HomeLatest ThreadsGreatest ThreadsForums & GroupsMy SubscriptionsMy Posts
DU Home » Latest Threads » Forums & Groups » Main » Good Reads (Forum) » Ross Gay: Some Thoughts O...

Fri Jul 26, 2013, 02:50 PM

Ross Gay: Some Thoughts On Mercy

http://thesunmagazine.org/issues/451/some_thoughts_on_mercy?page=1

This is from a wonderful writer worth reading. Ross is the author of two books of poetry and, simply, a great human being. The friend, Don Belton, that he mentions in this essay was murdered in what was considered a hate crime - not because he was black, but because he was homosexual. Don, too, was simply a great human being.

I've included a few paragraphs, but the essay ranges across many issues, not just the one I've included here.

AS ABOLITION became a real possibility in the nineteenth century, a mythology about black-male criminality was crafted by proponents of slavery, and that myth was then amplified after emancipation. Our current prison system, and the “drug war” that is responsible for that system’s status as the largest in the world, actively cultivates the same story of a unique criminal blackness. I put “drug war” in quotes, because, as Michelle Alexander points out in her brilliant book The New Jim Crow: Mass Incarceration in the Age of Colorblindness, if there were a true War on Drugs, then “people of all colors, . . . who use and sell illegal drugs at remarkably similar rates,” would be incarcerated at very nearly the same rate. But that’s not the case.

Alexander’s book is an incisive analysis of how the drug war has specifically targeted African American men, saddling huge numbers with ex-felon status, which makes employment, voting, housing, education, and more nearly impossible: in other words, effectively reinstating Jim Crow. Among her most striking observations is that in 1981, when President Ronald Reagan declared that he was “running up a battle flag” in the War on Drugs, fewer than 2 percent of the American public viewed drugs as the most important issue facing the nation. That figure jumped to 64 percent in 1989, thanks largely to a sensational (and racist) media campaign. She also points out that the police could make numerous drug arrests by raiding the fraternities and sororities at colleges, but for the most part they don’t, because those students are not viewed as criminals: they’re just kids who use drugs.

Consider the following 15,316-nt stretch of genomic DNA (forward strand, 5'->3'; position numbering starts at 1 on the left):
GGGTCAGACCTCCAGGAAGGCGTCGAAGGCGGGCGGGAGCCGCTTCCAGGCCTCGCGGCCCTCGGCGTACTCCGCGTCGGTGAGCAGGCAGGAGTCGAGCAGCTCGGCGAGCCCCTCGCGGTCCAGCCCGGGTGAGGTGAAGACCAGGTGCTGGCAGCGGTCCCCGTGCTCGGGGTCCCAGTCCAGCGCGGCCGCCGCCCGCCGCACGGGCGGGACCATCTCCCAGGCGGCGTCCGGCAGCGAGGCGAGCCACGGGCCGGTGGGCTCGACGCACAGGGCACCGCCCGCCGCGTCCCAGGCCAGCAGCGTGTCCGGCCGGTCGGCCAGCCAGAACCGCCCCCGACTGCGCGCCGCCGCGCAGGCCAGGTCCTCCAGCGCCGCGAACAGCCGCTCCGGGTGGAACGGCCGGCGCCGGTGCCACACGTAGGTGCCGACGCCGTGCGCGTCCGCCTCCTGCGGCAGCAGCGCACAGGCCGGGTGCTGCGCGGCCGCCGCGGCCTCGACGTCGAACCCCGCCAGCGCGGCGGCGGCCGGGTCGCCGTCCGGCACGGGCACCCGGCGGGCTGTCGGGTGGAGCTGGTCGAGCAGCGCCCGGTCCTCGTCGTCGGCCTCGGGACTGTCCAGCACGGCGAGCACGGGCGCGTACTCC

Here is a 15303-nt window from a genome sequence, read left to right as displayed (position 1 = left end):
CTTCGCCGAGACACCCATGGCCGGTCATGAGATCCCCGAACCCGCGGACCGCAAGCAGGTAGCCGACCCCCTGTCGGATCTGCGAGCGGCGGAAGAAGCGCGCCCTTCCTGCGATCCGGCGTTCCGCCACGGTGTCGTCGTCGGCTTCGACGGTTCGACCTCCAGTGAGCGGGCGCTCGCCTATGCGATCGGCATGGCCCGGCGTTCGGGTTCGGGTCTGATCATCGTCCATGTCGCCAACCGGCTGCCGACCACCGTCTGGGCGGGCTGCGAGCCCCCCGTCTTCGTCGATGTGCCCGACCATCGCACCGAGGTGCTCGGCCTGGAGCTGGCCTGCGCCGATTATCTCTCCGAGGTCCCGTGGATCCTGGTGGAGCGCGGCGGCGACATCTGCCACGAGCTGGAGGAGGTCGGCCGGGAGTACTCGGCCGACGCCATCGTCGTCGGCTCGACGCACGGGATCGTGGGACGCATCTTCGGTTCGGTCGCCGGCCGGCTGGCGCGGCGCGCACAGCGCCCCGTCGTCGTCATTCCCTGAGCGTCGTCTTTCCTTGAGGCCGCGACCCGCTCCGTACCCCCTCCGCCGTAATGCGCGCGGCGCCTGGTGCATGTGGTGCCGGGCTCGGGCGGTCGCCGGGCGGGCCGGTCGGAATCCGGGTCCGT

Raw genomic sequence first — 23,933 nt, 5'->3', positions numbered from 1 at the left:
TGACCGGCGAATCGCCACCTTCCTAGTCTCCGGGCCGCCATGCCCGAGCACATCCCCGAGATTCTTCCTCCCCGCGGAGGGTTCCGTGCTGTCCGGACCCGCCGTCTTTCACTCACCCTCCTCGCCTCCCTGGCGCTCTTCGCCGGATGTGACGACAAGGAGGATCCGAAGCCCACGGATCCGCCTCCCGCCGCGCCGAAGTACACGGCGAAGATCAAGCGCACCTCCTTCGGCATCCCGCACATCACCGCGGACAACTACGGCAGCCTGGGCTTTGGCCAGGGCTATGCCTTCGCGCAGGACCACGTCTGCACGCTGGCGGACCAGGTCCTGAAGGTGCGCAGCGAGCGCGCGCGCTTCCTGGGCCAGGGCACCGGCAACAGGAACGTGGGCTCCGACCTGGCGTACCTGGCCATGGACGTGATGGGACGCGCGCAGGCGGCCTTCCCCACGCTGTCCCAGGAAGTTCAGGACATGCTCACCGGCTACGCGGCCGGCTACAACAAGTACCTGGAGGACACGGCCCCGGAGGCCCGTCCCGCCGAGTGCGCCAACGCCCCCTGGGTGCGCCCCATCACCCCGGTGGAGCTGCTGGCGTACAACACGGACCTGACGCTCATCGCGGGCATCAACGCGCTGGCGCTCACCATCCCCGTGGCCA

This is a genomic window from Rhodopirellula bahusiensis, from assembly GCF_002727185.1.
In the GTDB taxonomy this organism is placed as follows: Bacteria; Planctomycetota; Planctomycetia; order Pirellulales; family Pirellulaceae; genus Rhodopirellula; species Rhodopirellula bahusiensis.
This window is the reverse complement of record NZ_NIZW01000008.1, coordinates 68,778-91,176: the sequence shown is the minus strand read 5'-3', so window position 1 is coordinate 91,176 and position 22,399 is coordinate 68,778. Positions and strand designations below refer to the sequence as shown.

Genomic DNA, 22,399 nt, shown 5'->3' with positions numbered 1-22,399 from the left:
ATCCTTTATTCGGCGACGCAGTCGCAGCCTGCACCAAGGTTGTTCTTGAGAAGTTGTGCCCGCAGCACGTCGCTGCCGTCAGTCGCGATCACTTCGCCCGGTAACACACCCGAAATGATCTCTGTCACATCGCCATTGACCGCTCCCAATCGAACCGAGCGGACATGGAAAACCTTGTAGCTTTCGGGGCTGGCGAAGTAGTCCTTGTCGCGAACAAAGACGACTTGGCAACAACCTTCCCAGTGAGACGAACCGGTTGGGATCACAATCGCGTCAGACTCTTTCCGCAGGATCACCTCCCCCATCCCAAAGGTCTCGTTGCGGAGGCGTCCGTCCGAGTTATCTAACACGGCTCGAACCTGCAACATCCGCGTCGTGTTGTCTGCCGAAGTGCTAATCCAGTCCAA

A few years back I was teaching a summer enrichment class for public-school students in Philadelphia who were almost all black, and I had a discussion about drug use with them. One outspoken child told me, and the class, “Mr. Ross, my name’s not Sally; my name’s Takeisha. I smoke weed.” God bless this child and her weed. But what she didn’t know, and won’t until she makes some white friends or goes off to college, is that Sally probably smokes just as much weed as she does, or takes OxyContin, or snorts Ritalin, or uses cocaine or Adderall. Takeisha believed that she was different from white people in her habits. She believed she was a criminal, whereas her white counterparts were, well, white. I wish Takeisha and everyone else knew that people of all races use drugs. It’s just that if you’re black or brown, like the people in Takeisha’s neighborhood, your drug use is more often policed and punished. But the fantasy of black criminality continues. This, to a large extent, is what the drug war is about: making Takeisha — along with her teachers, her local shop owners, her neighbors, her city’s police, her prosecutors — believe she’s a criminal. It is, perhaps, the only war the U.S. has won in the last thirty years.

I shudder at the emotional and psychic burden we’ve laid on the young black and brown New Yorkers — so many of them children — being profiled in that city’s “stop-and-frisk” program. One man featured in a New York Times video speaks with courage and dignity about having been stopped as a teenager “at least sixty to seventy times.” Another, in a video made by The Nation, talks about having been roughed up for “looking suspicious” and called a “mutt.” Eighty-seven percent of stop-and-frisk targets are black or Latino, though blacks and Latinos constitute only about half of New York City’s population. How, when their city believes them to be criminal, do these young people escape believing the same of themselves?

0 replies, 614 views

Reply to this thread

Back to top Alert abuse

Reply to this thread